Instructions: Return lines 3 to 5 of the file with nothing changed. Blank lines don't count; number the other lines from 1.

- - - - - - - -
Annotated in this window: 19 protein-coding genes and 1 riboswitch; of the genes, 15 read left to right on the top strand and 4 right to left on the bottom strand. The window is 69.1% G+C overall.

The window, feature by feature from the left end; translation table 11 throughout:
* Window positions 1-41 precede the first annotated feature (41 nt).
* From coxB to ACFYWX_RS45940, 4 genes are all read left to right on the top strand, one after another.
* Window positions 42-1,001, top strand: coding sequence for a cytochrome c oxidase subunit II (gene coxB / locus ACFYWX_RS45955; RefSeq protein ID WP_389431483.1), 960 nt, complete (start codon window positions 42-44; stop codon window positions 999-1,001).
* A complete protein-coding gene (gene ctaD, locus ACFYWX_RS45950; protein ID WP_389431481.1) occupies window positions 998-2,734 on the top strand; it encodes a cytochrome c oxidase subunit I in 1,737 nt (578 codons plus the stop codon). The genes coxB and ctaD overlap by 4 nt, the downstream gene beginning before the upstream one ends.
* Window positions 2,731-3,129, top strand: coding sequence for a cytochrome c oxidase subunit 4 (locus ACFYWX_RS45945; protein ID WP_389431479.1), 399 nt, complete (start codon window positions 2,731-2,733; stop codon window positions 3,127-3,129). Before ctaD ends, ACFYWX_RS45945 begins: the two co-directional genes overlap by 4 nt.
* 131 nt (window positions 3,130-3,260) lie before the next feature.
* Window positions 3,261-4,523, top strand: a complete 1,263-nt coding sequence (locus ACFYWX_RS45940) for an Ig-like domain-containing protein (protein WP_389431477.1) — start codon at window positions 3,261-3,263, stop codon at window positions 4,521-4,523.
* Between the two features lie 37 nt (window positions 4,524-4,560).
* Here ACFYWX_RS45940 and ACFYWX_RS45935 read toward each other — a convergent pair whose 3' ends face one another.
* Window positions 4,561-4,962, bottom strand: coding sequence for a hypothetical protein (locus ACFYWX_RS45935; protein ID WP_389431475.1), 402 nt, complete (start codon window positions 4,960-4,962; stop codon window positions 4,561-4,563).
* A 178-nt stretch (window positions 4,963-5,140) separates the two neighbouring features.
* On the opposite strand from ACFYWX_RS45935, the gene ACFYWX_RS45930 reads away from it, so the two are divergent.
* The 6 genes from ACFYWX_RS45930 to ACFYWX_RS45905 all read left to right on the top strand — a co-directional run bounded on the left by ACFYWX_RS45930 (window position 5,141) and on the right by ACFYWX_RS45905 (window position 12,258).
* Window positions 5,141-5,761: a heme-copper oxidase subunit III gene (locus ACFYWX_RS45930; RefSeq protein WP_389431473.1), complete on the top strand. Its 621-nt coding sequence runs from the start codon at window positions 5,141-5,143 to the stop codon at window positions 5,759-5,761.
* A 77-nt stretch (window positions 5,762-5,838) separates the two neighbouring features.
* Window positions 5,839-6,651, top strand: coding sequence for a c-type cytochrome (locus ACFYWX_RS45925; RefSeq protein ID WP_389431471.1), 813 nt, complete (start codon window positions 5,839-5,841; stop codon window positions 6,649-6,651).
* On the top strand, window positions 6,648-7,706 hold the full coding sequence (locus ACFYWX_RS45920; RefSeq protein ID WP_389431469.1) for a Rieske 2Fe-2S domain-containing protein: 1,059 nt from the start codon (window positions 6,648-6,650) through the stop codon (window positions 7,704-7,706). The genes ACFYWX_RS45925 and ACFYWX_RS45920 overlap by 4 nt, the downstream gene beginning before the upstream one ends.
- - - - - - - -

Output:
* Window positions 1-41 precede the first annotated feature (41 nt).
* From coxB to ACFYWX_RS45940, 4 genes are all read left to right on the top strand, one after another.
* Window positions 42-1,001, top strand: coding sequence for a cytochrome c oxidase subunit II (gene coxB / locus ACFYWX_RS45955; RefSeq protein ID WP_389431483.1), 960 nt, complete (start codon window positions 42-44; stop codon window positions 999-1,001).